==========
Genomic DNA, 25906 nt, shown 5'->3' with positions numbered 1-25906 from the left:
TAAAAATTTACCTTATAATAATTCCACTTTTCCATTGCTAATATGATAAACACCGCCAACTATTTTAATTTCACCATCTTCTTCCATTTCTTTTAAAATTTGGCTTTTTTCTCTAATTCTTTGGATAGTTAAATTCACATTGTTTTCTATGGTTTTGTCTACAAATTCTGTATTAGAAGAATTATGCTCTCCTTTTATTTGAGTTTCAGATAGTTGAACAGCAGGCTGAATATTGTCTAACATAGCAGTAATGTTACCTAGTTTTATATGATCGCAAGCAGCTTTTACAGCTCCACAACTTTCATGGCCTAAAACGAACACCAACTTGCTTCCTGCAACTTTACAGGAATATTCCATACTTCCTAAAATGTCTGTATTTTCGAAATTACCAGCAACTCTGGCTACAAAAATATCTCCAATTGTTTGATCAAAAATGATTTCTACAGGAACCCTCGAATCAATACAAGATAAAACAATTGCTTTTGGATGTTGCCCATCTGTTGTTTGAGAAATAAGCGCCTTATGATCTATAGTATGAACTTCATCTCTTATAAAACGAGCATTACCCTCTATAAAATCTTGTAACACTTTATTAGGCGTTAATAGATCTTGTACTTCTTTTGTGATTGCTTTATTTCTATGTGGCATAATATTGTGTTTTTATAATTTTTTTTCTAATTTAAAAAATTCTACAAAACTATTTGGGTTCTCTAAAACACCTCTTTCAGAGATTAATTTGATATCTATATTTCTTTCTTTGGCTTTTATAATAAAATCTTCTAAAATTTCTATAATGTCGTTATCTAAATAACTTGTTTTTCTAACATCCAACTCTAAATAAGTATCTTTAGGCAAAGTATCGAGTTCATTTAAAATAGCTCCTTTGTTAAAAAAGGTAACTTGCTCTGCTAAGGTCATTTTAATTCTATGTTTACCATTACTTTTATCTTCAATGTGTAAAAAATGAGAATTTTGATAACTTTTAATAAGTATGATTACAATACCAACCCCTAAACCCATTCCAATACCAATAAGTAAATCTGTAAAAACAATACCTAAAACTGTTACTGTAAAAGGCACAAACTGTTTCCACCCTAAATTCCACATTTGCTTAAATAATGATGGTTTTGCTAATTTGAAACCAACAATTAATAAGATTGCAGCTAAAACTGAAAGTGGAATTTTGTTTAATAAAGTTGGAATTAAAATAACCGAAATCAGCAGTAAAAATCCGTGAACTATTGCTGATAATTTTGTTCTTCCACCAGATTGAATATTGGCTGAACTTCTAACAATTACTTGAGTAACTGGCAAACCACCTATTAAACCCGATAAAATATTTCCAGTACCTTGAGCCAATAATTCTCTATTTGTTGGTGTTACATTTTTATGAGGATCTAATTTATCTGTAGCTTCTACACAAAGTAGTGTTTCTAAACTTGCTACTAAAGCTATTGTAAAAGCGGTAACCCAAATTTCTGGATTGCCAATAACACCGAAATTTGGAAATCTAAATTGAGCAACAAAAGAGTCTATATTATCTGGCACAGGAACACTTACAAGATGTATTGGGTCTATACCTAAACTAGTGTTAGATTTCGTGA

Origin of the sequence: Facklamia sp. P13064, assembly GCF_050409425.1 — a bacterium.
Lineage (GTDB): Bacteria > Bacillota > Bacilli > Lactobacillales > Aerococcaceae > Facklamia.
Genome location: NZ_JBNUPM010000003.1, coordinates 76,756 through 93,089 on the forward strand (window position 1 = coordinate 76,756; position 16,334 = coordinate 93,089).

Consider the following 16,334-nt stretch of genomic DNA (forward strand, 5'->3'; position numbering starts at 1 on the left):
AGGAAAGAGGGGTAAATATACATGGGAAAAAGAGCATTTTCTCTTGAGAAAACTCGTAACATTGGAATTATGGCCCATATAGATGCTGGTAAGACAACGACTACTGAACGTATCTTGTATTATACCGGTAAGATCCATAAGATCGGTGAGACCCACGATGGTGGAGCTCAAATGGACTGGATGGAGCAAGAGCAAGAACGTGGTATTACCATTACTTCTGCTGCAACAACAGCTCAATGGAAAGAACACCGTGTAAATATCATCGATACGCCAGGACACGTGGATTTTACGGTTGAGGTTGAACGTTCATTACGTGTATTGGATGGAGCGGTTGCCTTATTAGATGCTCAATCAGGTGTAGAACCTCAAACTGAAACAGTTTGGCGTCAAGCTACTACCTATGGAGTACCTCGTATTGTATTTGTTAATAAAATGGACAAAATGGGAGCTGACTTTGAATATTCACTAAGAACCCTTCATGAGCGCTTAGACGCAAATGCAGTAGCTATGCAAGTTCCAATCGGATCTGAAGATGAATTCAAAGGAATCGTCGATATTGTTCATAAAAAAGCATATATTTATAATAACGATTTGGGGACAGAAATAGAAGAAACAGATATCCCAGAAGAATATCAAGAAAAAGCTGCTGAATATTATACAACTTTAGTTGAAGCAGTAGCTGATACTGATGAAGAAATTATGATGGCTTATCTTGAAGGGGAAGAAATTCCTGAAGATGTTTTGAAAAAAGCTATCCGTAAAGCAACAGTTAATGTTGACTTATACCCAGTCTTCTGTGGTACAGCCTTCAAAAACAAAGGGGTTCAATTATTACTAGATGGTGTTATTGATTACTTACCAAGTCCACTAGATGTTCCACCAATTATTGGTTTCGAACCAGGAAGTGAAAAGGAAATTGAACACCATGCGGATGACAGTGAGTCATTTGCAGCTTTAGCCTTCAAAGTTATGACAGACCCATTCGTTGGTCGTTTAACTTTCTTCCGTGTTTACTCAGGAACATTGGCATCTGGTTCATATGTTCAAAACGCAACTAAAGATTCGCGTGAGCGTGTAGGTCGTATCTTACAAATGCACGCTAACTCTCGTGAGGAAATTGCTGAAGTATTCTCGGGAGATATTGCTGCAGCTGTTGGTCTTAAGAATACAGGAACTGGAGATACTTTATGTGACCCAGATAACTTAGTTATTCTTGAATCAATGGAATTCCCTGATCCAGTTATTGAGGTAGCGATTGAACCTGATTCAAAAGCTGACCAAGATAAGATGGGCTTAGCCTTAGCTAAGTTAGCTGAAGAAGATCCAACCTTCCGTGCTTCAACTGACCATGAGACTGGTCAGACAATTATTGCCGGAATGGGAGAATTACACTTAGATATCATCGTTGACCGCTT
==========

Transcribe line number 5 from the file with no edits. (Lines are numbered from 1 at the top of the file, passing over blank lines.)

Genome location: NZ_JBNUPM010000003.1, coordinates 76,756 through 93,089 on the forward strand (window position 1 = coordinate 76,756; position 16,334 = coordinate 93,089).